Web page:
Bonus: Look for a near-term bounce in FB. Start small, get in early, keep a nearby stop, and take profits quickly. As I said above, oversold moves tend to bounce hard.

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Feb 03

Is the index’s bounce still buyable or is smart money selling the breakdown? Plus, the stock FB could be following

By Jani Ziedins | End of Day Analysis

Free After-Hours Analysis: 

Four consecutive up-days was all the S&P 500 could manage before the inevitable down-day came along and took back some of our profits.

But this was expected and only a fool was surprised by Thursday’s step back. -2.4% is definitely on the larger side, but as I wrote previously, the market loves symmetry. January’s spectacular correction was followed by a huge bounce, which ended with this oversized step-back. This is the way the market works. Always has, always will.

But as long as the amplitude of each successive swing is smaller than the one preceding it, we are moving in the right direction and the market is finding its footing.

Will stocks bounce back Friday? Or will we violate the 200dma and retest 4,400 support? Either outcome is likely and that means our trading plan needs to account for both.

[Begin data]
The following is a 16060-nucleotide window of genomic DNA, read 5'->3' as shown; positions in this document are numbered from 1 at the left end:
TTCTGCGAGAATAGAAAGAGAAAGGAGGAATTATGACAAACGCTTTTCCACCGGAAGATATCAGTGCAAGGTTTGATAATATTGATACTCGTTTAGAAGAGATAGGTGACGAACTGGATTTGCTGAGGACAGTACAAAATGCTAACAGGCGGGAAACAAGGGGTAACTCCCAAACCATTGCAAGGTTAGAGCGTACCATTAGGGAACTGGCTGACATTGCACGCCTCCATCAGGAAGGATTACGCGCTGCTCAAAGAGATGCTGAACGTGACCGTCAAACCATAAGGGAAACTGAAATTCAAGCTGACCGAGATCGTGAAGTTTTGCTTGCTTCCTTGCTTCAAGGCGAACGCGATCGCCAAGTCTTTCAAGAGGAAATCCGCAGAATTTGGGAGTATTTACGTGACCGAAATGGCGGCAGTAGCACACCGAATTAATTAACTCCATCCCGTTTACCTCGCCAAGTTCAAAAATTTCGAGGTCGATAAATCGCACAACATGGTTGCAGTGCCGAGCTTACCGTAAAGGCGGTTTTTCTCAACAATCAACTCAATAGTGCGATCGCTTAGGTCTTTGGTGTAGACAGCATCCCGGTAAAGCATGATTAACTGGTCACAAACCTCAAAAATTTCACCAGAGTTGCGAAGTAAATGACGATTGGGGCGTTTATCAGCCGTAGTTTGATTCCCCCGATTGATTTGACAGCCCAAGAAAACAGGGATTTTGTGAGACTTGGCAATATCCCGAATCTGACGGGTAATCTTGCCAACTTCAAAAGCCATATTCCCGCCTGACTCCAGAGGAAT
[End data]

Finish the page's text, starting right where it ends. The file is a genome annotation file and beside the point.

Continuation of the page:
Lucky for us, the plan is super easy: buy the bounce and sell the breakdown. It doesn’t need to be any more complicated than that.

This is an emotional market and that means the next move will also be oversized. And lucky for us, those are the easiest to trade because once they get going, they keep going.

As I told readers Wednesday evening, if Thursday’s opening gap bounced, hold the bounce and move our stops up to those early lows. While the mid-morning bounce looked promising, the index fizzled and retreated below the opening levels shortly after lunchtime. And that was our signal to start peeling off this week’s profits.

As easy as it is to buy back in, there is no reason to stick with a falling market. If prices bounce Friday morning, great, we get back in. If Thursday’s selling continues into Friday, no big deal, step aside and wait for the next bounce. Which could come as early as Friday afternoon.

People freak out when the market gets this volatile, but it really is easy to profit from these swings if we keep our heads and are willing to act decisively.

Start small, get in early, keep a nearby stop, and only add to a trade that is working. Follow those simple rules and we don’t have to fear volatility. In fact, with a little bit of practice, you will actually start looking forward to these profit opportunities.